Students are learning very practical aspects of Ayurvedic Therapies.
- learning Marma points of Head
- learning Pinda swedan for pain at home
- learning Indian Head Massage at home
- learning Nasyam therapy for sinuses
- learning Janu Basti for Knee joint pain
- learn udawatana power exfoliation massage
- learn Shirodhara body and mind therapy
- back pain Kati Basti therapy
- Basti, enema colon clean detox therapy
- treat emotion with Heart Basti
- Knee joint Pain therapy
- Mukh lepam for face beauty
- Ayurveda emphasizes preventative and healing therapies along with various methods of purification and rejuvenation. Ayurveda is more than a mere healing system; it is a science and an art of appropriate living that helps to achieve longevity. It can guide every individual in the proper choice of diet, living habits and exercise to restore balance in the body, mind and consciousness, thus preventing disease from gaining a foothold in the system.
According to Ayurveda, every human being is a unique phenomenon of cosmic consciousness, manifested through the five basic elements—Ether, Air, Fire, Water and Earth. Vata—a combination of ether and air, pitta—a combination of fire and water, and kapha—a combination of water and earth, are called the tridosha. These are the three humors or the three organizations of the body, which are also derived from consciousness. Each individual constitution or psycho-somatic temperament is determined by the relative proportions of these three doshas at the time of fertilization. When the embryo is formed, the constitution is determined. There are seven basic constitutions with one or more doshas predominant according to Ayurveda. They are: vata, pitta or kapha predominant, vata-pitta, pitta- kapha or Kapha-vata predominant and vata-pitta-kapha in equal balance, a rare occurrence.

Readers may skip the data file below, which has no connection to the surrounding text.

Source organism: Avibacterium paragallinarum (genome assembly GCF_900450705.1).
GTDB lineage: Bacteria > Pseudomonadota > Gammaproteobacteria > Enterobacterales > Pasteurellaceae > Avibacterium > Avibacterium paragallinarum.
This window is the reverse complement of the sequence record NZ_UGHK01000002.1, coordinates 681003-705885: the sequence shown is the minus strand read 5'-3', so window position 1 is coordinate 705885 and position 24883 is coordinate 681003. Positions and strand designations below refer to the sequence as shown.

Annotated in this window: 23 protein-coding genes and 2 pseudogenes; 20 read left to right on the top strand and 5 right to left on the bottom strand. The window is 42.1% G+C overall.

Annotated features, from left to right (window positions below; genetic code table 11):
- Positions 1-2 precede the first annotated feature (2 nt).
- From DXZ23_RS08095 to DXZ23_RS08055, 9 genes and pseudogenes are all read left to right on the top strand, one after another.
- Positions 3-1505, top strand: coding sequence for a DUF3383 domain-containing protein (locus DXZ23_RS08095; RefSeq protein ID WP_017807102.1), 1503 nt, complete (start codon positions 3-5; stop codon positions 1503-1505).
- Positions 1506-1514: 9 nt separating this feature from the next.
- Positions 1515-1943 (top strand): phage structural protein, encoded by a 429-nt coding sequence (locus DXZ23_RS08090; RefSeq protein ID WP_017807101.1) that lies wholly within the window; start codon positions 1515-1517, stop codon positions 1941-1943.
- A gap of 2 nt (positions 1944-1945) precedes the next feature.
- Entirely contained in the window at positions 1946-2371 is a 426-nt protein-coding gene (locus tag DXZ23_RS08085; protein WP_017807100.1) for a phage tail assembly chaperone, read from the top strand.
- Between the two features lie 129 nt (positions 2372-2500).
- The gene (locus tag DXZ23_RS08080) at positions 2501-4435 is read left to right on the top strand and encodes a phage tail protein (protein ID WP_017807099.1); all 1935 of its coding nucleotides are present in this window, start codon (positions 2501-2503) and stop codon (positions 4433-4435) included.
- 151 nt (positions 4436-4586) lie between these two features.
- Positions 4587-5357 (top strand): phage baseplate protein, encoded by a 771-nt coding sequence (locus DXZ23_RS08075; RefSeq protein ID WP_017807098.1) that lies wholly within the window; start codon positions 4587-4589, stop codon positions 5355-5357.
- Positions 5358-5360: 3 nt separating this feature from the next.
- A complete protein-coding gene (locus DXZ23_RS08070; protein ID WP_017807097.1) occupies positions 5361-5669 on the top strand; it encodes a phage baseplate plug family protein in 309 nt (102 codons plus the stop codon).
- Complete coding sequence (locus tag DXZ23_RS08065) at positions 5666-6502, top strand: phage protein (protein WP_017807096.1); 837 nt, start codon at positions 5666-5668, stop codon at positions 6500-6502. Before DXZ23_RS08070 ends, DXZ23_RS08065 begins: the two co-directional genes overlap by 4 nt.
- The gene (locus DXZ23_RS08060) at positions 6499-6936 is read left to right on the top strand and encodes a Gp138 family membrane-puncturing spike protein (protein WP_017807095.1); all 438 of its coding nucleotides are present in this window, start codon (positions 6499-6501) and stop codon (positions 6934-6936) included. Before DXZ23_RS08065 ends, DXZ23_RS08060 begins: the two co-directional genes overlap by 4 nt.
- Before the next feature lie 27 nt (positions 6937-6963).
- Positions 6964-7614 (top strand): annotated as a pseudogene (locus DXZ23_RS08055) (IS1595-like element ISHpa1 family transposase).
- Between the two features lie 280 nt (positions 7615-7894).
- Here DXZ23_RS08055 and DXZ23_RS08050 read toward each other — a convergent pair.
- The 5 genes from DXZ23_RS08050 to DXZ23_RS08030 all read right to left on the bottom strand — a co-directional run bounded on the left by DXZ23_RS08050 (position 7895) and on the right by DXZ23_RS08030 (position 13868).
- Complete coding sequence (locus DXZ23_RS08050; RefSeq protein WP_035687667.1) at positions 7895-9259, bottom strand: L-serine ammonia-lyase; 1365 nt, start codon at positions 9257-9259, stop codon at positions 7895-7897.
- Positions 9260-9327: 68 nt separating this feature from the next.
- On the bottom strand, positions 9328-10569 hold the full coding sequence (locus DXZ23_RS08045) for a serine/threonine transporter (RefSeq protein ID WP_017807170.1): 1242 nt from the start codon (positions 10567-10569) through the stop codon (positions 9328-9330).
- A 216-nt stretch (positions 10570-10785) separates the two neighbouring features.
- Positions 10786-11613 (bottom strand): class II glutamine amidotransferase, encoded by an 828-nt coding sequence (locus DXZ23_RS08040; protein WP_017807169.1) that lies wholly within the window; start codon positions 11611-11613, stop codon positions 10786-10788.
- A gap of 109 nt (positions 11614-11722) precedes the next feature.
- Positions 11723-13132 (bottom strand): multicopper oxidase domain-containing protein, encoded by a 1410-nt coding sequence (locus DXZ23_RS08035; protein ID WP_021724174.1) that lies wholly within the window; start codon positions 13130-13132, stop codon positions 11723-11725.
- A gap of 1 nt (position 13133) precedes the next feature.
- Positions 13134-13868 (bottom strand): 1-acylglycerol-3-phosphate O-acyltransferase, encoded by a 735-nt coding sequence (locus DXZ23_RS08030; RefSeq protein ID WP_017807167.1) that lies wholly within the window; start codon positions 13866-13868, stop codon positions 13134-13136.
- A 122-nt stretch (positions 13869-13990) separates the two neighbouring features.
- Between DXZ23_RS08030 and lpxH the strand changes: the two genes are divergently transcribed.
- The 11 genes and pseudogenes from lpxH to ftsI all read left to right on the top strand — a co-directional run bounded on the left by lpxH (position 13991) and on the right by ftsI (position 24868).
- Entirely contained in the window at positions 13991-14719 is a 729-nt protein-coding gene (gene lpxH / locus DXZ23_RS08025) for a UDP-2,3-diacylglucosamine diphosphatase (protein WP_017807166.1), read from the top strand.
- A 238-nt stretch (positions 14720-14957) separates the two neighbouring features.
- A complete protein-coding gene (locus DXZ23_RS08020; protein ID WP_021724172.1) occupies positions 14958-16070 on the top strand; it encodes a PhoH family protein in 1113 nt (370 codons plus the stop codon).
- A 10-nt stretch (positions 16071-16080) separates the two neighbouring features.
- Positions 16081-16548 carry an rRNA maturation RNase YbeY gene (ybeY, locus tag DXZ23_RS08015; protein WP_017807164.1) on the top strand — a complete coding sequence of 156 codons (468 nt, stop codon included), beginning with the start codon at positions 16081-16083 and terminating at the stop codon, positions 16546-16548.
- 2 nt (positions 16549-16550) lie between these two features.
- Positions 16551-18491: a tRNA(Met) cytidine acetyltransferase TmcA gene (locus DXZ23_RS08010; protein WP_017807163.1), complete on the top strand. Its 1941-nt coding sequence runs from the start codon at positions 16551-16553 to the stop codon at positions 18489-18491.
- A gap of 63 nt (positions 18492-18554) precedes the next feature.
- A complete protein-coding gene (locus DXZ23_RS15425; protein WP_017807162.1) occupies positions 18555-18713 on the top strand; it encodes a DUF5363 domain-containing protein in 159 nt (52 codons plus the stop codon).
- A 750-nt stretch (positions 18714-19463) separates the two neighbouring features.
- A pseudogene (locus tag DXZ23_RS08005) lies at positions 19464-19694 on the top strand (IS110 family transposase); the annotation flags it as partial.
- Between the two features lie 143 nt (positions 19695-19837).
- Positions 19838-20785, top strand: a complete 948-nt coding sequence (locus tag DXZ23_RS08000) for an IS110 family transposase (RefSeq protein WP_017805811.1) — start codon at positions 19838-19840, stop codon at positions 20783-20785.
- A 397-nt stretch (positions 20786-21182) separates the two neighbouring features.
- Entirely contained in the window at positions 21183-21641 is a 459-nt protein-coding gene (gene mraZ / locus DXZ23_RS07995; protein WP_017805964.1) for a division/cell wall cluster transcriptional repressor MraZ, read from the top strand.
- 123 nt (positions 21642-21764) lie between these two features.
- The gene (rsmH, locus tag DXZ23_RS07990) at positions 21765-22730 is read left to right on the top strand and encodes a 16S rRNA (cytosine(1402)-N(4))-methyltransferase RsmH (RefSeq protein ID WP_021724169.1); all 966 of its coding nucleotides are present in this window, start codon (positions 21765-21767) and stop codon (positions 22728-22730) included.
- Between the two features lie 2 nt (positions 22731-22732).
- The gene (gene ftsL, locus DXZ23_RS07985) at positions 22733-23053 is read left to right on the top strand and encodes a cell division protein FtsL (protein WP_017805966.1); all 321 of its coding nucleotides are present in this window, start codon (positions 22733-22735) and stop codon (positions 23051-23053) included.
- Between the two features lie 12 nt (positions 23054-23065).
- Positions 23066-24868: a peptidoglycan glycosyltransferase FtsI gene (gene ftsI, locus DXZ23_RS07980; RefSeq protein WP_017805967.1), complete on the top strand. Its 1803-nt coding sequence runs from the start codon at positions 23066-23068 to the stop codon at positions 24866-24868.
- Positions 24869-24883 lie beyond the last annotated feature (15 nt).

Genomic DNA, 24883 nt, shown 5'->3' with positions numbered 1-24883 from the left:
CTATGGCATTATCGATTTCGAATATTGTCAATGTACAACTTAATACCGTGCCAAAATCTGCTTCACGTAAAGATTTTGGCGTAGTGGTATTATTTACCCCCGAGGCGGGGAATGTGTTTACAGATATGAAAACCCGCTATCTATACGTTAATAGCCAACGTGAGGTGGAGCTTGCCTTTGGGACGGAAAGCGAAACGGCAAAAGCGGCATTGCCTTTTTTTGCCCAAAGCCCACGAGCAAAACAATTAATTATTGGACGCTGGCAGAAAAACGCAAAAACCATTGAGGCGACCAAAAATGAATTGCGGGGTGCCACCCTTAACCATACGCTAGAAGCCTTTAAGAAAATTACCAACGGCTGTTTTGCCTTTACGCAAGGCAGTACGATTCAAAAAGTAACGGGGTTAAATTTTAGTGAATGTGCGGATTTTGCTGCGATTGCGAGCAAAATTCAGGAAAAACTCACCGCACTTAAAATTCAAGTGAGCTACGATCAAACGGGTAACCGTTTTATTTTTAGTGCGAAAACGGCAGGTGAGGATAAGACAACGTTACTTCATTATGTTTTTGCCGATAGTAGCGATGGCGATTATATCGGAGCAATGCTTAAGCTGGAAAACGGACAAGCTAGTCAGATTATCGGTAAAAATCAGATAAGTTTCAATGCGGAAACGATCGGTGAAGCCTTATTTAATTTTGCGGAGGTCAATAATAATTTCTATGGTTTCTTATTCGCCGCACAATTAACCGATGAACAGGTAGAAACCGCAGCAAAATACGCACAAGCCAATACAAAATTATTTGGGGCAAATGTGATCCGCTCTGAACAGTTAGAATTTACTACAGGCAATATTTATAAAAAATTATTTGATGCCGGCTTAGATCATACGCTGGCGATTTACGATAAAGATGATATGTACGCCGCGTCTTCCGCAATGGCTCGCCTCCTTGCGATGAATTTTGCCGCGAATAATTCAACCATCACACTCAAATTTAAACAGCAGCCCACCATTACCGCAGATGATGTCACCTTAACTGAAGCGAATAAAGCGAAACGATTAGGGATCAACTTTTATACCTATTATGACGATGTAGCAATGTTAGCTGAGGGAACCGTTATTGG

Every individual constitution has its own unique balance of vata, pitta and kapha (VPK) according to its own nature. This balance of VPK is the natural order. When this doshic balance is disturbed, it creates imbalance, which is disorder. Health is order; disease is disorder. Within the body there is a constant interaction between order and disorder, thus once one understands the nature and structure of disorder, one can re-establish order. Ayurveda believes that order lies within disorder.
Order is the state of health, as defined by Ayurveda. This exists when the digestive fire (agni) is in a balanced condition; the bodily humors (vata, pitta and kapha) are in equilibrium, the three waste products (urine, feces and sweat) are produced and eliminated normally, the seven bodily tissues (rasa, rakta, mamsa, meda, asthi, majja and shukra/artava) are functioning normally, and the mind, senses and consciousness are working harmoniously together. When the balance of these systems is disturbed, the disease (disorder) process begins.
The internal environment is governed by vata, pitta and kapha, which are constantly reacting to the external environment. The wrong diet, habits, lifestyle, incompatible food combinations (e.g., milk and fish, melons and grain, yogurt and meat or eating cooked honey, etc.), seasonal changes, repressed emotions and stress factors can all act either together or separately to change the balance of vata, pitta and kapha. According to the nature of the cause, vata, pitta or kapha undergo aggravation or derangement, which affects the agni (gastric fire) and produces ama (toxins).
This ama enters the blood stream and is circulated throughout the body, clogging the channels. Retention of toxins in the blood results in toxemia. This accumulated toxicity, once well established, will slowly affect prana (vital life energy), ojas (immunity), and tejas (cellular metabolic energy), resulting in disease. This can be nature’s effort to eliminate toxicity from the body. Every so-called disease is a crisis of ama toxicity. Ama is the basic internal cause of all disease, due to the aggravated doshas.
Herein lies the key to the prevention of disease: help the body eliminate the toxins. To stop the further production of ama, Ayurvedic literature suggests putting the person on a proper diet with appropriate lifestyle, habits and exercise, and administering a proper cleansing program such as panchakarma. (Although panchakarma is often thought of as the entire procedure, it really is only one part of a group of therapies belonging to a class of cleansing procedures called shodana. There is also a group of milder techniques called shamana for those not strong enough for shodana.)